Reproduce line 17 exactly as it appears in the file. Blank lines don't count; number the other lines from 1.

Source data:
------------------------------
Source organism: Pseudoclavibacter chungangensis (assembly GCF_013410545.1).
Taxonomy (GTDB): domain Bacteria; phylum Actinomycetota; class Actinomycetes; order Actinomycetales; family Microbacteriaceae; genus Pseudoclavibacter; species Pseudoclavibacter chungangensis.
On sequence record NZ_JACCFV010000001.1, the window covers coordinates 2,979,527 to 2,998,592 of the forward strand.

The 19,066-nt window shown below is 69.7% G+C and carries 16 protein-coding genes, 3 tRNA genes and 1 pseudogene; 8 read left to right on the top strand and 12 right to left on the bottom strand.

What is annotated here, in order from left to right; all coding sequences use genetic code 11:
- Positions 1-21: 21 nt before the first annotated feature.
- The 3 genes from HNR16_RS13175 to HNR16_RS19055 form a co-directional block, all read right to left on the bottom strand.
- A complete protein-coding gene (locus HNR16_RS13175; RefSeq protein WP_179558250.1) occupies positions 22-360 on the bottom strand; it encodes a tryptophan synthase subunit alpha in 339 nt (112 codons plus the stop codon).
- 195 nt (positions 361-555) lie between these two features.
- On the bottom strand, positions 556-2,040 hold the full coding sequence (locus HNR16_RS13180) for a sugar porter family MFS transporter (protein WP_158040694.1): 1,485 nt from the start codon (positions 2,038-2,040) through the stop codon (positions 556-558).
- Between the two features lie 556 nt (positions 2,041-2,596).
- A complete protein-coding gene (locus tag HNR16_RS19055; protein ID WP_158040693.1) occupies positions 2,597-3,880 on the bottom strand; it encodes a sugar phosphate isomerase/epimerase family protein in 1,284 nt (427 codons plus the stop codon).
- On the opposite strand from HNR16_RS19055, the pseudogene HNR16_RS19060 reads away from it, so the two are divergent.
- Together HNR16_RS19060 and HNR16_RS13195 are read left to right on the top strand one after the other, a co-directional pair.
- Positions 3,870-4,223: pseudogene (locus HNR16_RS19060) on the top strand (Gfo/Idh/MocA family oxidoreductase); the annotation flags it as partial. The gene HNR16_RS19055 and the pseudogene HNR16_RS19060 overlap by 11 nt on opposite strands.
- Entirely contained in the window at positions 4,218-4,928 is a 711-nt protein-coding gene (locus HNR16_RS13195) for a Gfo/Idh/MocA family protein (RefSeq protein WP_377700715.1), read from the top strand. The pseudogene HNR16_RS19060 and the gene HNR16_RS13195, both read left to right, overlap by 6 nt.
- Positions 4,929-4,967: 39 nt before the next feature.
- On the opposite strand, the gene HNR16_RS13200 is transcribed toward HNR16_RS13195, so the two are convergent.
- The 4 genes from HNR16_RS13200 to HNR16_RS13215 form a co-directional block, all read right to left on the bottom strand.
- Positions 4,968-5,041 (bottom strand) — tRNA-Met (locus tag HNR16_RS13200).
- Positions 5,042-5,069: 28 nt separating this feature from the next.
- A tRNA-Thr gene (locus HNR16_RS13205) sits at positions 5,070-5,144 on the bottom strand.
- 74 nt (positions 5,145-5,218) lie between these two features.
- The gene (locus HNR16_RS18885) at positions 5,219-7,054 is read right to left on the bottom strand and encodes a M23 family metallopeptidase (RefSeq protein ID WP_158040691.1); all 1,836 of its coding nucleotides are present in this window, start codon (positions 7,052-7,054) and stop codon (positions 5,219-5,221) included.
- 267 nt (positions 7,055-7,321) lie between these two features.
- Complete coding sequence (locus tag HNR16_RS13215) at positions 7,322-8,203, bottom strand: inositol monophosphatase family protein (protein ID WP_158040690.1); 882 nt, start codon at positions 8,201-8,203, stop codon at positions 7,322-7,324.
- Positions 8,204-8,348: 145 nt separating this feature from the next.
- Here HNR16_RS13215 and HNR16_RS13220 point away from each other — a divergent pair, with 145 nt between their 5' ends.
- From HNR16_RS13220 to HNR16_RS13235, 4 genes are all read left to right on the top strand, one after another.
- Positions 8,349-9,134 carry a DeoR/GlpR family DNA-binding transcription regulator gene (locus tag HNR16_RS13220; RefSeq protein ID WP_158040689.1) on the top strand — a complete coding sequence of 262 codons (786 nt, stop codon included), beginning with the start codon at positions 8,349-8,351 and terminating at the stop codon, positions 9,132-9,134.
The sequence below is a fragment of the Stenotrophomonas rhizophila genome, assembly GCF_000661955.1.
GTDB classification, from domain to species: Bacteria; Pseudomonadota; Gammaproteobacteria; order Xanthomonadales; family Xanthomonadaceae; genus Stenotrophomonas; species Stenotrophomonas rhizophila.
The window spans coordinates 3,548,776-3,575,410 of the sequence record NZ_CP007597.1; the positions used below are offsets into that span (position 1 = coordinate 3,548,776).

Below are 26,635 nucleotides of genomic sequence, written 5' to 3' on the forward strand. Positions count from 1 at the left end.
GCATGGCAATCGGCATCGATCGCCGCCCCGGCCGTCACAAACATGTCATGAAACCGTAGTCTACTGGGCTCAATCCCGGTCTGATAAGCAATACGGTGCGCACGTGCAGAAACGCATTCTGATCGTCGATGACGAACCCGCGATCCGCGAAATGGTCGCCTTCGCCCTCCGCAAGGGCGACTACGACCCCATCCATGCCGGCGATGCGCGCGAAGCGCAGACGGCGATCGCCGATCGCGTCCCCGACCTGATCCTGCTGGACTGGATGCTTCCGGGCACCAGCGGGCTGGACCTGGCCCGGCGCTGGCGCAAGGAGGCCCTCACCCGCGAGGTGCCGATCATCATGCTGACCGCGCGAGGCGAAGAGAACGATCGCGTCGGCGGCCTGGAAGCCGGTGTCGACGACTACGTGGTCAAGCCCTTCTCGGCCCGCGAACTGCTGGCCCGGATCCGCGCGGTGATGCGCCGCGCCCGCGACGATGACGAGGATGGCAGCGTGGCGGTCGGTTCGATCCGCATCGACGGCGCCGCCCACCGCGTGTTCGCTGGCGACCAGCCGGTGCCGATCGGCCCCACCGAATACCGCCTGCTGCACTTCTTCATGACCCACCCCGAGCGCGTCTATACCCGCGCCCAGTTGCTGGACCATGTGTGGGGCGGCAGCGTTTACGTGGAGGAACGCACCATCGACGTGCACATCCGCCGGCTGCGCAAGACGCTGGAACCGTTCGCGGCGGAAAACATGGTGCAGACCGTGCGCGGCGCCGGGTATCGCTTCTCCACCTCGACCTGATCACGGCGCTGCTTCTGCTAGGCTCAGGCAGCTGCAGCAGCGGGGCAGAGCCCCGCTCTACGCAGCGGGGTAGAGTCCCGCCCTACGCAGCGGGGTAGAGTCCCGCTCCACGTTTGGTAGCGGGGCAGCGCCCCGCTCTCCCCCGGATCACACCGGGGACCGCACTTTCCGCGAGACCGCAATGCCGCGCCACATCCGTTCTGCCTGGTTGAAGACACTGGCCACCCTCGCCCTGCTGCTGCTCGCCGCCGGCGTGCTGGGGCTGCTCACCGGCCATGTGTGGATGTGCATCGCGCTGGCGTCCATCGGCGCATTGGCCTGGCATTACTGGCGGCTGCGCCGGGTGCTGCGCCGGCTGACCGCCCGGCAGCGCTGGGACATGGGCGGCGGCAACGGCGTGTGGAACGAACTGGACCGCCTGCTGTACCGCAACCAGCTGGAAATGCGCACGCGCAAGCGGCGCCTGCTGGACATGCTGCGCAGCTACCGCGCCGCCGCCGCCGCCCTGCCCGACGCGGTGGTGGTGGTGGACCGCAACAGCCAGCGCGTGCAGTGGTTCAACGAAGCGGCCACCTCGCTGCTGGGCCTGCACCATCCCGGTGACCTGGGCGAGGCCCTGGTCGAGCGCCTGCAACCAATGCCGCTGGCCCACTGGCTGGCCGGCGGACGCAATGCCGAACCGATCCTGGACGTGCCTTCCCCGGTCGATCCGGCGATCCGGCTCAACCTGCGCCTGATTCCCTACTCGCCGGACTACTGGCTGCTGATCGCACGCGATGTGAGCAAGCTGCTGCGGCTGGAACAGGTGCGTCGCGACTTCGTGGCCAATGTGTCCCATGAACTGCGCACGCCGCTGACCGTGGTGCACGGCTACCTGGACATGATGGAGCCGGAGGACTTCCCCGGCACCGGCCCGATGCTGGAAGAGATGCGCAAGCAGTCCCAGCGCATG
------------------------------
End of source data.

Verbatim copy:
- Positions 4,929-4,967: 39 nt before the next feature.